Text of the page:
Guest Post: 7 Reasons I Am Most Probably Half-Greek
We’ve never really mentioned publicly our gratitude those of you who submit guest posts. Mainly because the vast majority of them give writing a bad name. One lady who hops, skips and jumps her way to the other end of the spectrum though, is Things To Do In Manchester supremo, Liz Gregory. Regular 7 Reasons readers will remember with great fondness Liz’s previous posts about dolphin’s embodying the devil and mince pies. So you, like us, will be delighted to see her back on the 7 Reasons sofa today. Though it has to be said she looks like she’s having a bit of an κρίση ταυτότητας. And if that sounds greek to you, that’s because it is. Here’s Liz:
Having recently returned to rain-drenched Britain after a week in Kefalonia, I have decided that I am not in fact a pasty-faced Mancunian but indeed something far more exotic. I realise now that I am at least half Greek, and can offer the following evidence to any doubters (including, perhaps reasonably, family members).
1. The Weather. In Greece, it is sunny. Always. In fact, I would go so far as to say that the temperatures in Greece are actually just silly. Such heat makes any kind of strenuous activity impossible, and forces one to spend the entire day lying quietly by the pool, drinking cold beer in a frosted glass, and occasionally having a quick frolic in the water to cool off. I found, to my surprise, that I was good – no, make that very good – at doing this; I would even say I was something of a natural.
2. My Wardrobe. I essentially wear the same clothes all year round, and am the proud owner of approximately 1,297 pretty much identical little dresses with flowers on them (or sometimes, a daring stripe). Imagine my delight to find that in Greece, such items can actually be worn ON THEIR OWN, without the addition of cardigans, thick tights and leggings (sometimes all at once) – a truly liberating feeling.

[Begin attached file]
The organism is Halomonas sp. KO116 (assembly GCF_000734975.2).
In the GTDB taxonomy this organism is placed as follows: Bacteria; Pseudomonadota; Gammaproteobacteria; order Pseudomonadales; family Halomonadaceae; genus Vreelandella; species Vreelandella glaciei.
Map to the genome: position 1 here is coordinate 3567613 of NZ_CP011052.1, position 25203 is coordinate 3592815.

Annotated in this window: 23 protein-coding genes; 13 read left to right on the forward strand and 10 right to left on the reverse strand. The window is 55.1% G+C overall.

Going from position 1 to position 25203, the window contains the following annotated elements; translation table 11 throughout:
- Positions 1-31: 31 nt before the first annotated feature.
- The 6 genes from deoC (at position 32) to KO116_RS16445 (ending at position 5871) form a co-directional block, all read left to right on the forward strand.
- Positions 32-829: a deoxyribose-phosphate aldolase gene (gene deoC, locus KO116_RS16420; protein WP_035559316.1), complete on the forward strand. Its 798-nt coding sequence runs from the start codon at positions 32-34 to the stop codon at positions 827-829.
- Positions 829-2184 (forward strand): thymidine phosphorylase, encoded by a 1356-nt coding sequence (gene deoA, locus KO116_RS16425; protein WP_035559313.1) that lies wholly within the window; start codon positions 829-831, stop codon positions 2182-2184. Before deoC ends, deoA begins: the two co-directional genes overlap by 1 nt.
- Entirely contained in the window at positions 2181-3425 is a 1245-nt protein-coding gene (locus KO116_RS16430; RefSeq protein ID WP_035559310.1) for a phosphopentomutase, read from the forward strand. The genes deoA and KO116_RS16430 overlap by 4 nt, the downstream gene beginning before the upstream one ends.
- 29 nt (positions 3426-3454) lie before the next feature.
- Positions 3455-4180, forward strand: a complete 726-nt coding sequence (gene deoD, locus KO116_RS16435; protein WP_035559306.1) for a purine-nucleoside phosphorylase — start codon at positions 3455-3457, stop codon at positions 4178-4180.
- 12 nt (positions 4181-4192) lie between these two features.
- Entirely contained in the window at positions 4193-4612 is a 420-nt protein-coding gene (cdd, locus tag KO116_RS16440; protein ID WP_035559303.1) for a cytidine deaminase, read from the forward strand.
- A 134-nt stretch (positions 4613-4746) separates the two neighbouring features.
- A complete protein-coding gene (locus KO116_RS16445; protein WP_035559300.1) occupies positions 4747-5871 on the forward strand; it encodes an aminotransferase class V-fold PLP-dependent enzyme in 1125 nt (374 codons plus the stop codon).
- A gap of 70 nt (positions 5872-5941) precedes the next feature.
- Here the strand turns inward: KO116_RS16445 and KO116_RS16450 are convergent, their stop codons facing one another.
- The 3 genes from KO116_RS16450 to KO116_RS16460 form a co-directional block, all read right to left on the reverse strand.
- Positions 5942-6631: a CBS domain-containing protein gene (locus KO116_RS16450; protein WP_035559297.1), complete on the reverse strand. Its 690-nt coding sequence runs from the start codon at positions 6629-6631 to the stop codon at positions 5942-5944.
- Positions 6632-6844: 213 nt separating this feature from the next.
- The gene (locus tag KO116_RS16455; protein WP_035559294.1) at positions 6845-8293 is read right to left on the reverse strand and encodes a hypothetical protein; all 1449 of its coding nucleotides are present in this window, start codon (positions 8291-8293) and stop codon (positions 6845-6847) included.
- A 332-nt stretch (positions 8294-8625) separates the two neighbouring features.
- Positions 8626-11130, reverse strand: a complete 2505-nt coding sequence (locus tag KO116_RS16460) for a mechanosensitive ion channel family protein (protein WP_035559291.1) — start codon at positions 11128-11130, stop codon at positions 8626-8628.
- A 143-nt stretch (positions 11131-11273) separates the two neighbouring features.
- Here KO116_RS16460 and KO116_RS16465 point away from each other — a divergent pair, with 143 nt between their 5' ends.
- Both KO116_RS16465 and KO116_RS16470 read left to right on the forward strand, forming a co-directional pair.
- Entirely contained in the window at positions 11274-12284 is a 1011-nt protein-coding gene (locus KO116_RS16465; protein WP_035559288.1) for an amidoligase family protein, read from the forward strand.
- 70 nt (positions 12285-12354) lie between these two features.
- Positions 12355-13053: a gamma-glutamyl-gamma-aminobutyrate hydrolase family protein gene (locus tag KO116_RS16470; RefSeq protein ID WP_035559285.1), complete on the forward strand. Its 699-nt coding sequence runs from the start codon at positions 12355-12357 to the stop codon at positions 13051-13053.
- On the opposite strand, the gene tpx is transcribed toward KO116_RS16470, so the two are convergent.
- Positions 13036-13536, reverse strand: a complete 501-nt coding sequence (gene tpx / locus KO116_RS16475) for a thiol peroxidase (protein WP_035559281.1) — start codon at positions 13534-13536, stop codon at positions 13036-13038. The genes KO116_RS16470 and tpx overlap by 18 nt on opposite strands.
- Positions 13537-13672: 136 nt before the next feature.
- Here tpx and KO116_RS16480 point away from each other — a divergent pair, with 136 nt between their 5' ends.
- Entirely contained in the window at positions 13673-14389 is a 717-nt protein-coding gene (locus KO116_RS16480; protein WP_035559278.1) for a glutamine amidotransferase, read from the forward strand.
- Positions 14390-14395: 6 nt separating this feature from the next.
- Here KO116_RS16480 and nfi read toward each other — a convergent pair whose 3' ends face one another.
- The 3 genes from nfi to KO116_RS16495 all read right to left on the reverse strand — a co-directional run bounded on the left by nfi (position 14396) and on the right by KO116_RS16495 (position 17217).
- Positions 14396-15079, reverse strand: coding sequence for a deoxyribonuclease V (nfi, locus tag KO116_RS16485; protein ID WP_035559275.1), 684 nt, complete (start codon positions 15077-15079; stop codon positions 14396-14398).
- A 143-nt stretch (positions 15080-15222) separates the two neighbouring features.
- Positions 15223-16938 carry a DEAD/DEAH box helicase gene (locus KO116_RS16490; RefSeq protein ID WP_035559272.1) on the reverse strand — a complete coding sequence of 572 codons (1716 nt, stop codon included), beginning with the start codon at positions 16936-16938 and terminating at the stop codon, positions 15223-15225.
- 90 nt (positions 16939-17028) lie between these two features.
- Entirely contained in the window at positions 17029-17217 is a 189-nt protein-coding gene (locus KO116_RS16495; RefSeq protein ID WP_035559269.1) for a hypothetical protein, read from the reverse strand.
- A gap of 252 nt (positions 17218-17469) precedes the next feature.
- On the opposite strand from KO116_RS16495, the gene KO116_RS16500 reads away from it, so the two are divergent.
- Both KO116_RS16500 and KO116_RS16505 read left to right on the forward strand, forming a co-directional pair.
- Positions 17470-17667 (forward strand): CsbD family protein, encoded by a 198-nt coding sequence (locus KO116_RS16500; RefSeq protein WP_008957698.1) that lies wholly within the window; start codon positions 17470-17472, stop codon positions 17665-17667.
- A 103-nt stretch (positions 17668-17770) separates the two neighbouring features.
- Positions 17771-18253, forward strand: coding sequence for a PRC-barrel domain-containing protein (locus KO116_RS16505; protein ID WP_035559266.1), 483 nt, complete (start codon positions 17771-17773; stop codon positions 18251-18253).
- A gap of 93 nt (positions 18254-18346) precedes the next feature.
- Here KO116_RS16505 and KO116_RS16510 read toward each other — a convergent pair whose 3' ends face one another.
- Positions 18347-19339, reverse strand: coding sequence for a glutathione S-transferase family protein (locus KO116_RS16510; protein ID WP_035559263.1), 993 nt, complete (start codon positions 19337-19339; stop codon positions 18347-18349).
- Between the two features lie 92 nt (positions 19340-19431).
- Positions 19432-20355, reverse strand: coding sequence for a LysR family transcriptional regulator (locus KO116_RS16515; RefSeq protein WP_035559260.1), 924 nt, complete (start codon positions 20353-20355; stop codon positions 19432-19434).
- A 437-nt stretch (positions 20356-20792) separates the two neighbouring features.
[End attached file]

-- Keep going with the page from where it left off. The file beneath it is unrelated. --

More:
3. The Tan. For reasons hitherto beyond my comprehension, I have skin that tans exceptionally easily; this is now easily explained by my new-found Greek heritage. I have returned from my holiday a most pleasing colour, which looks all the more striking when cunningly accessorised with an obviously non-Greek husband who appears to have come back paler than when he went.
4. The Food – Part One. My favourite crisps in the whole wide world (and I am quite a connoisseur if I do say so myself) are Walkers Sensations. In Greece, these are called Lays Sensations. I like this name better, and am therefore obviously both a/ Greek and b/ the owner of a very mature sense of humour.
5. The Food – Part Two. One of the best bits of being on ANY holiday is that you are forced to eat out every night, and are thereby released from the drudgery of trying to think up exciting new ways with the excess of whatever item is dominating the vegetable box this week. Greek food is particularly rewarding, offering meaty goodness at every turn and merrily deep-frying any passing vegetable until all its nutrients are safely neutralised. I am clearly cut out for this kind of diet, as I have come back weighing less than I did before, despite eating a kilo of bread before every meal and consuming three cows and a lamb during the course of my stay.
6. The Alcohol. I am not really one for drinking spirits in the UK, preferring to up my 5-a-day fruit and vegetable quota by having wine instead. However, I enjoy both Ouzo and *whispers* Metaxa Brandy, and only a properly Greek person could say that.
7. My Promising Fluency In The Greek Language. Obviously, the Greek language does itself no favours by using silly squiggles and shapes instead of proper letters, but despite such obstacles I found myself in full possession of an almost entire vocabulary after just a few days. I can say: hello, good morning, good evening, goodbye, please, cheers, how are you, and very well thank you; what more, frankly, does one need? By the way, all the haters on Twitter who suggested I should learn the useful phrase “more please” were roundly ignored.
So there you go; incontrovertible proof of my inherent Greek-ness. Now all I have to do is sort the maths out, as I’m fairly sure I’m half Spanish and half Italian as well…